Rolls-Royce set to develop nuclear reactor for the MOON in huge new UK science project

Space Flower Moon Micro Reactor.

Space Flower Moon Micro Reactor.

George McMillan

By George McMillan

Published: 17/03/2023

- 17:29

Rolls-Royce hopes the reactor will enable astronauts to spend more time in space.

Rolls-Royce is set to develop a nuclear reactor for a Moon base in a huge new boost for the UK.

Staff at the company are working on a Micro-Reactor programme, developing technology they hope will provide the power needed for humans to live and work on Earth’s natural satellite.

They will look into how nuclear power could be used to support a future base on the Moon.

£2.9million will be supplied by the UK Space Agency for the project, which is expected to demonstrate a demonstration of a UK lunar modular nuclear reactor initially.

A Rolls-Royce sign.

The project will look into how nuclear power could be used to support a future base on the Moon.


The UK Space Agency funded an initial £249,000 in 2022 for the study.

It is believed by experts that nuclear power will allow astronauts to stay in space for longer.

The nuclear power would supply energy for communications, life-support and science experiments.

Rolls-Royce intends to have a reactor that is Space-ready for 2029.

A space colony.

Rolls-Royce has received funding from the UK Space Agency to develop a nuclear reactor for a Moon base.


Collaboratos on the project will include the University of Oxford, University of Bangor, University of Brighton, University of Sheffield’s Advanced Manufacturing Research Centre and Nuclear AMRC.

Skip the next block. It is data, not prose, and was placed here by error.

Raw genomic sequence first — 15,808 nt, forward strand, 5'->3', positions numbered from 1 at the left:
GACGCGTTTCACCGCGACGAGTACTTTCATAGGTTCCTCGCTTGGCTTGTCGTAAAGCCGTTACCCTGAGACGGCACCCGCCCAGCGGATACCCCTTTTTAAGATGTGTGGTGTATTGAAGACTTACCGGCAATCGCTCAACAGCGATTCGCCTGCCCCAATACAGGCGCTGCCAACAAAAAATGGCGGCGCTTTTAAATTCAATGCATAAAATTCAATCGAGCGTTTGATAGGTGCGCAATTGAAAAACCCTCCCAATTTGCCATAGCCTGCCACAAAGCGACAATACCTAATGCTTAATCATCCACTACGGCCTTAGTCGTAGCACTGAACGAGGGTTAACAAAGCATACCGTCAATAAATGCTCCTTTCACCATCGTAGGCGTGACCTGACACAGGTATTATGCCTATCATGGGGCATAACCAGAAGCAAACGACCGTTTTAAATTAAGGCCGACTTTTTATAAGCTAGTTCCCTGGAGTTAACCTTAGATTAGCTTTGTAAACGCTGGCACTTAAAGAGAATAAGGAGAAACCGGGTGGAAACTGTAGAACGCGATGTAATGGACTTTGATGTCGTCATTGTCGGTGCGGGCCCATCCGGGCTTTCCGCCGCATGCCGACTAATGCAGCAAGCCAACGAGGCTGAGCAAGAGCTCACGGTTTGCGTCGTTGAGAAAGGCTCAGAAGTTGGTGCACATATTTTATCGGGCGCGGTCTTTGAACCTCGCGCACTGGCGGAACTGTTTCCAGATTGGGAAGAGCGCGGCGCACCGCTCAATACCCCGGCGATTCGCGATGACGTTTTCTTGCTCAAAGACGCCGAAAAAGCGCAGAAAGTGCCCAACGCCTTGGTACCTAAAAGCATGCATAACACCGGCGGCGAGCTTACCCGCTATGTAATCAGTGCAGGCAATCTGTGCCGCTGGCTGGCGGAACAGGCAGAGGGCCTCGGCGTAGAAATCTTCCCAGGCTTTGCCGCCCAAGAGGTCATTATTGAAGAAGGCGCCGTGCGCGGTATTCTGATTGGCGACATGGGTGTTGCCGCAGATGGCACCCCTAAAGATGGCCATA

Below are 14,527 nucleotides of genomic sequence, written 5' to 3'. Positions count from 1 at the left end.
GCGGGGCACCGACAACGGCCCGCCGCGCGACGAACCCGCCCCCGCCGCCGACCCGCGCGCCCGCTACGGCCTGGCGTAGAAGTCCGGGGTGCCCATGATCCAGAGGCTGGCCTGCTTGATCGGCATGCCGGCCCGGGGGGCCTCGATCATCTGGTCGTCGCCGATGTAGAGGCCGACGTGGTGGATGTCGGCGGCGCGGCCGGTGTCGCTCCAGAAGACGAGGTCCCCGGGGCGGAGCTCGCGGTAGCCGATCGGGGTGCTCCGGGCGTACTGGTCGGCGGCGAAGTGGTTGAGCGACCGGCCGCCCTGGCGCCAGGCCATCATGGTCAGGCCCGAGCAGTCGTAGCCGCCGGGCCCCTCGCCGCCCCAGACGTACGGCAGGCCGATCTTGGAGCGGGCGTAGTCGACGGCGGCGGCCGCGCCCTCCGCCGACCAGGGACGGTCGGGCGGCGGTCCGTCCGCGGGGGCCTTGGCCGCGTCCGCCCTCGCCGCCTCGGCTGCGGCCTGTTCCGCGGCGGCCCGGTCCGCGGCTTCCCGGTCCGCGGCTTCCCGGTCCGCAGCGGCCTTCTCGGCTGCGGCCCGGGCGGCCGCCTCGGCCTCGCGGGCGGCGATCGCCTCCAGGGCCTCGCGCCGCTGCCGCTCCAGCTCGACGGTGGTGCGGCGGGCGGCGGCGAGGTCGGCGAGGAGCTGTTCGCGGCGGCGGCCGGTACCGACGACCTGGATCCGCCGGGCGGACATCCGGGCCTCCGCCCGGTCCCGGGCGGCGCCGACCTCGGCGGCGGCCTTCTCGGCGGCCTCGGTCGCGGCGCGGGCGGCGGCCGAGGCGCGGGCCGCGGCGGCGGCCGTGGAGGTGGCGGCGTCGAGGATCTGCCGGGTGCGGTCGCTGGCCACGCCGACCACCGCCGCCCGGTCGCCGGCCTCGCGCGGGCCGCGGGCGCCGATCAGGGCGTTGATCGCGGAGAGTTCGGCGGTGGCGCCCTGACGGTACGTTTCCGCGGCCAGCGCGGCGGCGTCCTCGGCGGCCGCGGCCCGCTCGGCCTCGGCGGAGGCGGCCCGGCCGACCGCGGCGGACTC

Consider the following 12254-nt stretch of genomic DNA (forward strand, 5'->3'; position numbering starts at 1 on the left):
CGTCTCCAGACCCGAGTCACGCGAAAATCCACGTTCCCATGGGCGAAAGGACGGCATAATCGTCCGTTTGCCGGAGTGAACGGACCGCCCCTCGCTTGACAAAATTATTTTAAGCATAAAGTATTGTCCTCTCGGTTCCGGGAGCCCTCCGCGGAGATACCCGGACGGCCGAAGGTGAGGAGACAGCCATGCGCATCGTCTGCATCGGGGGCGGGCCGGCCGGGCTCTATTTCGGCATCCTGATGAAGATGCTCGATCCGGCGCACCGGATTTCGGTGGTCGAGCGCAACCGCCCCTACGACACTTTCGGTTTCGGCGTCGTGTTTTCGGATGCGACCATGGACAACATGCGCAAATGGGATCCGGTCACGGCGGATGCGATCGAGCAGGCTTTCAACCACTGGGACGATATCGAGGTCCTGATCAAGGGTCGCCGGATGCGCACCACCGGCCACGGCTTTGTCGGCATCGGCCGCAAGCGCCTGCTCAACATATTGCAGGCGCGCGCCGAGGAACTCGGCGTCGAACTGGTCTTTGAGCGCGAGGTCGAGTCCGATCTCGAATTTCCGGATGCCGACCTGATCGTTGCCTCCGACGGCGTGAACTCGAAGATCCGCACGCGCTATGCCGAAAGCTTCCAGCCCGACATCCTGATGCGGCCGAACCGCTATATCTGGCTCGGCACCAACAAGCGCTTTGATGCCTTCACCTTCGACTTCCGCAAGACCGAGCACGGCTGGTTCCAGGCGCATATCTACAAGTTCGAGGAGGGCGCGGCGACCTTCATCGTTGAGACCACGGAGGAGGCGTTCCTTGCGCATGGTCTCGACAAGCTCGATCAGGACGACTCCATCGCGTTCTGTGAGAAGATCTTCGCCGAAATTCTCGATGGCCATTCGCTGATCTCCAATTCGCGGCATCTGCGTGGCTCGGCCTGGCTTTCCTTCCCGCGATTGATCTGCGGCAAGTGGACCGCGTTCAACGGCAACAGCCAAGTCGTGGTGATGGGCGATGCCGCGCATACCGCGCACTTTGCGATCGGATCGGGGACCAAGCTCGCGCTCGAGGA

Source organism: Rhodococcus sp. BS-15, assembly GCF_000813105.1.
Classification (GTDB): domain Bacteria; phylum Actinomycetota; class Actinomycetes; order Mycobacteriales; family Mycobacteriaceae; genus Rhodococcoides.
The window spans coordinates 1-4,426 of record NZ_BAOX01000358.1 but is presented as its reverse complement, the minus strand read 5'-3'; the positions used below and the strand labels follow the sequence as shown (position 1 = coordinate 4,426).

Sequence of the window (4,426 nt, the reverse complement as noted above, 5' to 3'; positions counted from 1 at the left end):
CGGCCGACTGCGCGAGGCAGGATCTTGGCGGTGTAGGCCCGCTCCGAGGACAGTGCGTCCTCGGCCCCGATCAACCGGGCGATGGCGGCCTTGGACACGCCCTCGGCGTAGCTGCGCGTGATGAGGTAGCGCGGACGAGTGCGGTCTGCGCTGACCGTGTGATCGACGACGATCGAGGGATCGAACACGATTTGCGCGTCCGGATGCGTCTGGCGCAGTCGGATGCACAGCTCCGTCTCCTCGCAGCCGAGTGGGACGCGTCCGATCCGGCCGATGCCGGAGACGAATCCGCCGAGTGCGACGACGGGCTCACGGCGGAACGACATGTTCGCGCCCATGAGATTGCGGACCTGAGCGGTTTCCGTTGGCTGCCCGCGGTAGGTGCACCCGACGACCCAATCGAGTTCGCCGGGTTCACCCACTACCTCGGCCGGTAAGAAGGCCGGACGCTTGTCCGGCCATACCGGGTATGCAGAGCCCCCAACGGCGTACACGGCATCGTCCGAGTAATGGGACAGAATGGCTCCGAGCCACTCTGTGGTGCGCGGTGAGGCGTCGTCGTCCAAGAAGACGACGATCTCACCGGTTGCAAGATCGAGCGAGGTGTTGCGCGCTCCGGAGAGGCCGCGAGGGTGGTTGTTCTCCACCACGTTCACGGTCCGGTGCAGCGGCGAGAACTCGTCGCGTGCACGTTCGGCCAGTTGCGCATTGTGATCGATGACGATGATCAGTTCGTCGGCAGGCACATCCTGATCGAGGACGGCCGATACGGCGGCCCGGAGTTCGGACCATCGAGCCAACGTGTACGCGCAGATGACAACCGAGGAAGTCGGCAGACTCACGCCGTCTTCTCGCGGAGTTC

Science minister George Freeman said: “Space exploration is the ultimate laboratory for so many of the transformational technologies we need on Earth: from materials to robotics, nutrition, cleantech and much more.

“As we prepare to see humans return to the Moon for the first time in more than 50 years, we are backing exciting research like this lunar modular reactor with Rolls-Royce to pioneer new power sources for a lunar base.

“Partnerships like this, between British industry, the UK Space Agency and Government are helping to create jobs across our £16billion Space Tech sector and help ensure the UK continues to be a major force in frontier science.”

A nuclear micro-reactor has the potential to provide power that is not dependent on location, available sunlight, and other variables.

The director of future programmes for Rolls-Royce, Abi Claton, said: “This funding will bring us further down the road in making the Micro-Reactor a reality, with the technology bringing immense benefits for both space and Earth.”

Chief executive of the UK Space Agency, Dr Paul Bate, said: “This innovative research by Rolls-Royce could lay the groundwork for powering continuous human presence on the Moon, while enhancing the wider UK space sector, creating jobs and generating further investment.”

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